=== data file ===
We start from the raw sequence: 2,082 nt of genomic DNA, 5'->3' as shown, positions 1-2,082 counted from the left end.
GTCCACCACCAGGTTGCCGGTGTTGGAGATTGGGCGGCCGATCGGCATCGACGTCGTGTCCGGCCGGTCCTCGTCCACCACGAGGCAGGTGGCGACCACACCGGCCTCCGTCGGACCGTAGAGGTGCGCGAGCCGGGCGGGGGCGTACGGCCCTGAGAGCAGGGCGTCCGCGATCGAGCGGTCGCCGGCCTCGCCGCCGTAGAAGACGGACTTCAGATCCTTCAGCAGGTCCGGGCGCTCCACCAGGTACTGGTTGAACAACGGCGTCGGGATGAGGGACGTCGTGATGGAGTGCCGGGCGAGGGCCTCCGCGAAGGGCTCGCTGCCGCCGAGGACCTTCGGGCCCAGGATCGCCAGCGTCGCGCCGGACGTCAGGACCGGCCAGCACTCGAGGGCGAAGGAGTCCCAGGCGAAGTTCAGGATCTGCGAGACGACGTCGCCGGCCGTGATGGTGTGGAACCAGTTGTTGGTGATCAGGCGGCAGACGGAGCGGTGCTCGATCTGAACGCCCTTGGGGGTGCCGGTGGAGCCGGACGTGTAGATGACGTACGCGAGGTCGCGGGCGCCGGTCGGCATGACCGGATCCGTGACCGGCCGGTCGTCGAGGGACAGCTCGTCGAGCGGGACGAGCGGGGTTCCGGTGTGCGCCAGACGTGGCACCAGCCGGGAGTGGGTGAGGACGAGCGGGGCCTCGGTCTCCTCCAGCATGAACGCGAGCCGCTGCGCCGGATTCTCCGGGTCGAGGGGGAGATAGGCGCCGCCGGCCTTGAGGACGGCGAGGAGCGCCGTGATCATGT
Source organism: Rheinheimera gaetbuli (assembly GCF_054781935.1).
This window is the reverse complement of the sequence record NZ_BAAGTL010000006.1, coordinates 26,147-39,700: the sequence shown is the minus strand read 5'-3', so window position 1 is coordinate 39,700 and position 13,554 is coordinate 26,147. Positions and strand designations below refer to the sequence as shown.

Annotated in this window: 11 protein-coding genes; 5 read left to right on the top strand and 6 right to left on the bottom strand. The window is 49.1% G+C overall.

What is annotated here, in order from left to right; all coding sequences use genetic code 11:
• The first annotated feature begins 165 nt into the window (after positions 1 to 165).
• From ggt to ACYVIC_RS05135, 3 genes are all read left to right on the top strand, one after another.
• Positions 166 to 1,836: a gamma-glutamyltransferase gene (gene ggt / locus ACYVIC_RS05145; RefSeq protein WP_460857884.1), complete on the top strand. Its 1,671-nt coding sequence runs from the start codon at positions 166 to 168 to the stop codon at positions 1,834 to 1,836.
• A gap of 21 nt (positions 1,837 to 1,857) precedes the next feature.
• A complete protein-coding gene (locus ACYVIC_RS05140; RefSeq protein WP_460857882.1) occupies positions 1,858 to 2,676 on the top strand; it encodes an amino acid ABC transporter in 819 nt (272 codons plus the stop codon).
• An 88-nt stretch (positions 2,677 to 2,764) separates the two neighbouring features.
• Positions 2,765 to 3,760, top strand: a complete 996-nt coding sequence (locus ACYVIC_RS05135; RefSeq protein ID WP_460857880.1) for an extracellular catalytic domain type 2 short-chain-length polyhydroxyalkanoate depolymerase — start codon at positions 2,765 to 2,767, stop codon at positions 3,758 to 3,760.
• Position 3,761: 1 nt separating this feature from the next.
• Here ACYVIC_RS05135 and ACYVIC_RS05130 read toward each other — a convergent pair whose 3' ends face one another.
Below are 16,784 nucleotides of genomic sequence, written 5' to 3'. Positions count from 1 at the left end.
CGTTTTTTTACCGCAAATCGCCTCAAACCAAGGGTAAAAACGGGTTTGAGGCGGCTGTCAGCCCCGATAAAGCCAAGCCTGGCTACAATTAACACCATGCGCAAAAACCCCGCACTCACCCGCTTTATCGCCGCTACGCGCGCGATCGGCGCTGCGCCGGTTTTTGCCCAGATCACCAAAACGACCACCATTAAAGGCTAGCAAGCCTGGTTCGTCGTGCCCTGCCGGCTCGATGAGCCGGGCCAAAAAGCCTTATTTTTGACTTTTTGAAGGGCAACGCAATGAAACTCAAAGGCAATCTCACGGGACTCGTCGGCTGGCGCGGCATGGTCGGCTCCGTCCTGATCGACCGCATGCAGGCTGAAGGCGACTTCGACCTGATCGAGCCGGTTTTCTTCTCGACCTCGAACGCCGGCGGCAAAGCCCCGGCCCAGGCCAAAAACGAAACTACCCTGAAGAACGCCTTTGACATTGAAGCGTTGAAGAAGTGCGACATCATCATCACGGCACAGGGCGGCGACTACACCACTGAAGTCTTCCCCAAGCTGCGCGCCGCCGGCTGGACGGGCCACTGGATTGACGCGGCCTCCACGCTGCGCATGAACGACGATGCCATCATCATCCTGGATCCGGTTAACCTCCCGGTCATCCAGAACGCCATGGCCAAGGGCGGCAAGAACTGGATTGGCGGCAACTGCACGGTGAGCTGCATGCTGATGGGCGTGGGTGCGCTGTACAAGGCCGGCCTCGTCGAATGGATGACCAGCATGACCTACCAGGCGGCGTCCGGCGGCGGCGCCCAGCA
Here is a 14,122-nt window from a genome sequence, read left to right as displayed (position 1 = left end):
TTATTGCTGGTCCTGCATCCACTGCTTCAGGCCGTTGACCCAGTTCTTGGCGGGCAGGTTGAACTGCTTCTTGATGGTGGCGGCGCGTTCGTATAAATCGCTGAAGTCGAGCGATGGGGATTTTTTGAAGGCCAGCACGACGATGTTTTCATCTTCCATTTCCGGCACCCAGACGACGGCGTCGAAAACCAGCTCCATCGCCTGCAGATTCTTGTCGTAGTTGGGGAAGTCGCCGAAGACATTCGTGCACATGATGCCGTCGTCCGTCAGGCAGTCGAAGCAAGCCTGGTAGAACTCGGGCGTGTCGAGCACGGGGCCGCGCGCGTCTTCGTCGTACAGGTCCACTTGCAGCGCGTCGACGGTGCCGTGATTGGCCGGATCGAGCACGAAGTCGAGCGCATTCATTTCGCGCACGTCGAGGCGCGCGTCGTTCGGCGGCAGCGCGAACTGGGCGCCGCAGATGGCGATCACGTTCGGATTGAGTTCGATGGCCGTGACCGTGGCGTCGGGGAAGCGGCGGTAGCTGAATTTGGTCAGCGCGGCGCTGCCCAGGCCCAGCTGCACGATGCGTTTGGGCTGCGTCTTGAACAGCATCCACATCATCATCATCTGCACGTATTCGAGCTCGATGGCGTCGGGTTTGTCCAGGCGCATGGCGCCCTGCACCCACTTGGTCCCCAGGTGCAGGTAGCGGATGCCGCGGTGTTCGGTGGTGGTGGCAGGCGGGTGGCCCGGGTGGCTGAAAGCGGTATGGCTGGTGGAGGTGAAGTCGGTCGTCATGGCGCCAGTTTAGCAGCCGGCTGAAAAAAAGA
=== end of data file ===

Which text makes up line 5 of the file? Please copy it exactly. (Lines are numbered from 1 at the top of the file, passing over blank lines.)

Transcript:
Annotated in this window: 11 protein-coding genes; 5 read left to right on the top strand and 6 right to left on the bottom strand. The window is 49.1% G+C overall.